I, somewhat, employed this tactic once.  A woman at my old job wanted to know my astrological sign.  One, I don't believe in that stuff and, two (which I told her), I wasn't about to give it out because I didn't feel like her pigeonholing me.  She kept insisting and then remembered the month I was born so concluded it was one or the other.  I kept telling her I wasn't telling her what it was.  She persisted, gave me a look and said, "Yeah, you're blah-blah sign; I totally see those traits in you."  I just looked at her and calmly said, "Sure, okay; whatever you say" (she was wrong).  It *infuriated* her.  Our coworker just laughed while watching and seeing other coworker getting in a tizzy because I wouldn't give in.  I didn't care.  I wasn't going to play the game.

MonteCristo

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Re: I do not want to discuss this topic
« Reply #25 on: March 27, 2015, 10:39:27 AM »
This is exactly how I have to deal with my family, too. The key is remembering that their "last word" tactic is a matter of control for them. However, it does not have to be one for you. It requires a little rewiring of your thinking: you have to remember that calmly smiling and saying "I don't want to discuss this" is YOUR matter of control, and your way of "winning," if you will. You're never going to get them to understand that last words don't mean they "won" or are "right." You can't change their thinking about the topic OR the way they're discussing it. So don't even try. Remind yourself that you have established your own rules for conversing with them, and be confident in them. Soon, instead of a frustrated huff, you'll respond with a calm smile, knowing you don't have to talk about anything you don't want to.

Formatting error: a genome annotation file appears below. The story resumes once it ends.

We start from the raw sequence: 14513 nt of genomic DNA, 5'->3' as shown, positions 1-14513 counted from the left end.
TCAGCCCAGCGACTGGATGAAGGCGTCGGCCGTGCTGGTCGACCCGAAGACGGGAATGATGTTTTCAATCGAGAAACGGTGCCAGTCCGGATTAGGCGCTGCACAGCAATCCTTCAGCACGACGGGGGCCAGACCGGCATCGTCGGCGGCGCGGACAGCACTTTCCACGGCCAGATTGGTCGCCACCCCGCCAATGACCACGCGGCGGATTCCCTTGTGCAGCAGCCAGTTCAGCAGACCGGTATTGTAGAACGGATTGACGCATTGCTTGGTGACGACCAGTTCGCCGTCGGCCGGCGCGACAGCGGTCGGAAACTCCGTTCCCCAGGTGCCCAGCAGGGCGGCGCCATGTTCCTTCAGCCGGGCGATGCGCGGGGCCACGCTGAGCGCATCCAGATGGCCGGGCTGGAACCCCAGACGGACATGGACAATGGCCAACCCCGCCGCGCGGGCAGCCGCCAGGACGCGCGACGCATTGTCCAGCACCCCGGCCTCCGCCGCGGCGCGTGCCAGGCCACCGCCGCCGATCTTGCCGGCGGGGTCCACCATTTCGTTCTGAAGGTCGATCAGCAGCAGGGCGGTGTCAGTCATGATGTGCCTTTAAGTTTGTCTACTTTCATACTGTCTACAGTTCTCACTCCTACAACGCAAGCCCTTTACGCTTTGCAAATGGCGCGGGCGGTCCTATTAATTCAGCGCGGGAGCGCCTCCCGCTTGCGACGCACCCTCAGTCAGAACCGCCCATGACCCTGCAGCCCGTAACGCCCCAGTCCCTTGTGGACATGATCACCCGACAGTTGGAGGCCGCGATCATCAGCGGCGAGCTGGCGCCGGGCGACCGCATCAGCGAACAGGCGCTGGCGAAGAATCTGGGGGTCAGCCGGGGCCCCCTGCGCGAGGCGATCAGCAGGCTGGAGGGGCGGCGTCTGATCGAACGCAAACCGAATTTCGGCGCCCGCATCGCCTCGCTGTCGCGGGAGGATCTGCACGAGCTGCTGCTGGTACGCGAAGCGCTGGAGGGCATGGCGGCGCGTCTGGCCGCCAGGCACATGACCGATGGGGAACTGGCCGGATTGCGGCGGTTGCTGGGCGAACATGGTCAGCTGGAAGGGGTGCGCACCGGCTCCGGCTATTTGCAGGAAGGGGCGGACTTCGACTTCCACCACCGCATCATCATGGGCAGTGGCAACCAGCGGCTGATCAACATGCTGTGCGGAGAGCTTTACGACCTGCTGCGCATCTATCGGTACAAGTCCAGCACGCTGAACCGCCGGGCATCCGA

Off-the-wall suggestion here:

It sounds like maybe the OP needs to break the established patterns of interaction, which go something like "harangue. harangue. plea to stop. harangue. meltdown." or the new pattern which is "harangue. harangue. plea to stop. harangue. stomp off in huff."

Instead of leaving the room, could you maybe just sit back in your seat, take a deep breath and look calmly at them without saying anything until they change the subject? Not coldly ignoring them or blanking them, not nodding along or shaking your head (that's still interacting). Just lean back in the seat you're sitting in (or the wall your leaning on) and try to stop yourself giving any physical interaction and just watch them calmly like something on TV. Just sort of socially disengage without actually leaving the room? It's a change of tactic (you aren't having an emotional explosion via meltdown or huff) and it might break the old pattern of social interaction by derailing it with something so unexpected they can't follow their old established pattern because you're not doing what they expect you to do. I have no idea if it would work, but I'm curious to see how they react to a complete change of tactic.

The more we talk about this, the more unreasonable my family starts to sound!  I did something very similar to this a while back with my dad and he got annoyed because he said he could tell I wasn't agreeing with him because I stopped talking.   ::)  But even if they are being silly, at least with this method I'm not the one being rude.